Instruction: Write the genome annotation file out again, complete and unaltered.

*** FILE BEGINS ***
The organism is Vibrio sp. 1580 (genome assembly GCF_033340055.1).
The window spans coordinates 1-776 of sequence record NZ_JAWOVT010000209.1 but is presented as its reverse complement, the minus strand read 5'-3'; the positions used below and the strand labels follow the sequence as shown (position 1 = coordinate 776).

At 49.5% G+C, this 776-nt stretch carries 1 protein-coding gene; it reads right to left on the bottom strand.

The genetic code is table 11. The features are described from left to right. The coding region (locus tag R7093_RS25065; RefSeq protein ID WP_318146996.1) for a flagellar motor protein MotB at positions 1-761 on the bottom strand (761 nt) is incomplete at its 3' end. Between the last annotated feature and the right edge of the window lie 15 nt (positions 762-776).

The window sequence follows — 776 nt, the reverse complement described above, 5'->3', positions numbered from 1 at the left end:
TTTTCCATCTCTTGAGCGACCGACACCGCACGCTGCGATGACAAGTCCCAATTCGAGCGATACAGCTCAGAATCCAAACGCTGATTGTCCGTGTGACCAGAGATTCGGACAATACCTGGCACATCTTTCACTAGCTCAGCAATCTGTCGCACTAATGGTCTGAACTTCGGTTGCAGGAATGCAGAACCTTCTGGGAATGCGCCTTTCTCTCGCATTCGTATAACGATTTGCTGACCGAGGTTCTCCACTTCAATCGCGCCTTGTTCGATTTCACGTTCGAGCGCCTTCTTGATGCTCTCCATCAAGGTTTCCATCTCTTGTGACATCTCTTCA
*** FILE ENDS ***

The organism is Vibrio sp. 1580 (genome assembly GCF_033340055.1).
The window spans coordinates 1-776 of sequence record NZ_JAWOVT010000209.1 but is presented as its reverse complement, the minus strand read 5'-3'; the positions used below and the strand labels follow the sequence as shown (position 1 = coordinate 776).

At 49.5% G+C, this 776-nt stretch carries 1 protein-coding gene; it reads right to left on the bottom strand.

The genetic code is table 11. The features are described from left to right. The coding region (locus tag R7093_RS25065; RefSeq protein ID WP_318146996.1) for a flagellar motor protein MotB at positions 1-761 on the bottom strand (761 nt) is incomplete at its 3' end. Between the last annotated feature and the right edge of the window lie 15 nt (positions 762-776).

The window sequence follows — 776 nt, the reverse complement described above, 5'->3', positions numbered from 1 at the left end:
TTTTCCATCTCTTGAGCGACCGACACCGCACGCTGCGATGACAAGTCCCAATTCGAGCGATACAGCTCAGAATCCAAACGCTGATTGTCCGTGTGACCAGAGATTCGGACAATACCTGGCACATCTTTCACTAGCTCAGCAATCTGTCGCACTAATGGTCTGAACTTCGGTTGCAGGAATGCAGAACCTTCTGGGAATGCGCCTTTCTCTCGCATTCGTATAACGATTTGCTGACCGAGGTTCTCCACTTCAATCGCGCCTTGTTCGATTTCACGTTCGAGCGCCTTCTTGATGCTCTCCATCAAGGTTTCCATCTCTTGTGACATCTCTTCA